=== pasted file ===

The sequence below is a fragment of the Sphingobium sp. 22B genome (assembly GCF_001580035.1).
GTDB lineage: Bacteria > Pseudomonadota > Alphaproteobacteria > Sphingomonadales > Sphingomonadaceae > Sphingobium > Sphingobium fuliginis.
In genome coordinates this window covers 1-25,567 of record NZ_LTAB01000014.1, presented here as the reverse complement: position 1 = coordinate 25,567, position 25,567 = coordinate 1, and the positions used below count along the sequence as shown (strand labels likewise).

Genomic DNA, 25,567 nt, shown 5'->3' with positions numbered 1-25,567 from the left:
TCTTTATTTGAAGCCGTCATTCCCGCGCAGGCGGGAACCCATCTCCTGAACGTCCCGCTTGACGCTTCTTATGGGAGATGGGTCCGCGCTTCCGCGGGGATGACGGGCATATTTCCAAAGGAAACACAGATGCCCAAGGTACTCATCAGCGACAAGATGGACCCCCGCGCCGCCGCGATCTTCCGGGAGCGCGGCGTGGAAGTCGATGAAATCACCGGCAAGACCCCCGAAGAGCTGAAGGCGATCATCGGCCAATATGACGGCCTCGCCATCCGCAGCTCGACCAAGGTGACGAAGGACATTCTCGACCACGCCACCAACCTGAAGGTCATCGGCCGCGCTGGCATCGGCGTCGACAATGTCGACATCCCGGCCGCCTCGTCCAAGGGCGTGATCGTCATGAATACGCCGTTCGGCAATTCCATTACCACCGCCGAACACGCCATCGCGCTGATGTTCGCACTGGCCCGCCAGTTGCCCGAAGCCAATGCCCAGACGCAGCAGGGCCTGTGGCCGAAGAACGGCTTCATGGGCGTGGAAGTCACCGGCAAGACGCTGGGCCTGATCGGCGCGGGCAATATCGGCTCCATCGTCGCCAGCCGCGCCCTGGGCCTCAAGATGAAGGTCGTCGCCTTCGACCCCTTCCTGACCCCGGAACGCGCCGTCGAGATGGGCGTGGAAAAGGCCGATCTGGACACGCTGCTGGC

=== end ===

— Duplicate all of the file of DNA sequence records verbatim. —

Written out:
The sequence below is a fragment of the Sphingobium sp. 22B genome (assembly GCF_001580035.1).
GTDB lineage: Bacteria > Pseudomonadota > Alphaproteobacteria > Sphingomonadales > Sphingomonadaceae > Sphingobium > Sphingobium fuliginis.
In genome coordinates this window covers 1-25,567 of record NZ_LTAB01000014.1, presented here as the reverse complement: position 1 = coordinate 25,567, position 25,567 = coordinate 1, and the positions used below count along the sequence as shown (strand labels likewise).

Genomic DNA, 25,567 nt, shown 5'->3' with positions numbered 1-25,567 from the left:
TCTTTATTTGAAGCCGTCATTCCCGCGCAGGCGGGAACCCATCTCCTGAACGTCCCGCTTGACGCTTCTTATGGGAGATGGGTCCGCGCTTCCGCGGGGATGACGGGCATATTTCCAAAGGAAACACAGATGCCCAAGGTACTCATCAGCGACAAGATGGACCCCCGCGCCGCCGCGATCTTCCGGGAGCGCGGCGTGGAAGTCGATGAAATCACCGGCAAGACCCCCGAAGAGCTGAAGGCGATCATCGGCCAATATGACGGCCTCGCCATCCGCAGCTCGACCAAGGTGACGAAGGACATTCTCGACCACGCCACCAACCTGAAGGTCATCGGCCGCGCTGGCATCGGCGTCGACAATGTCGACATCCCGGCCGCCTCGTCCAAGGGCGTGATCGTCATGAATACGCCGTTCGGCAATTCCATTACCACCGCCGAACACGCCATCGCGCTGATGTTCGCACTGGCCCGCCAGTTGCCCGAAGCCAATGCCCAGACGCAGCAGGGCCTGTGGCCGAAGAACGGCTTCATGGGCGTGGAAGTCACCGGCAAGACGCTGGGCCTGATCGGCGCGGGCAATATCGGCTCCATCGTCGCCAGCCGCGCCCTGGGCCTCAAGATGAAGGTCGTCGCCTTCGACCCCTTCCTGACCCCGGAACGCGCCGTCGAGATGGGCGTGGAAAAGGCCGATCTGGACACGCTGCTGGC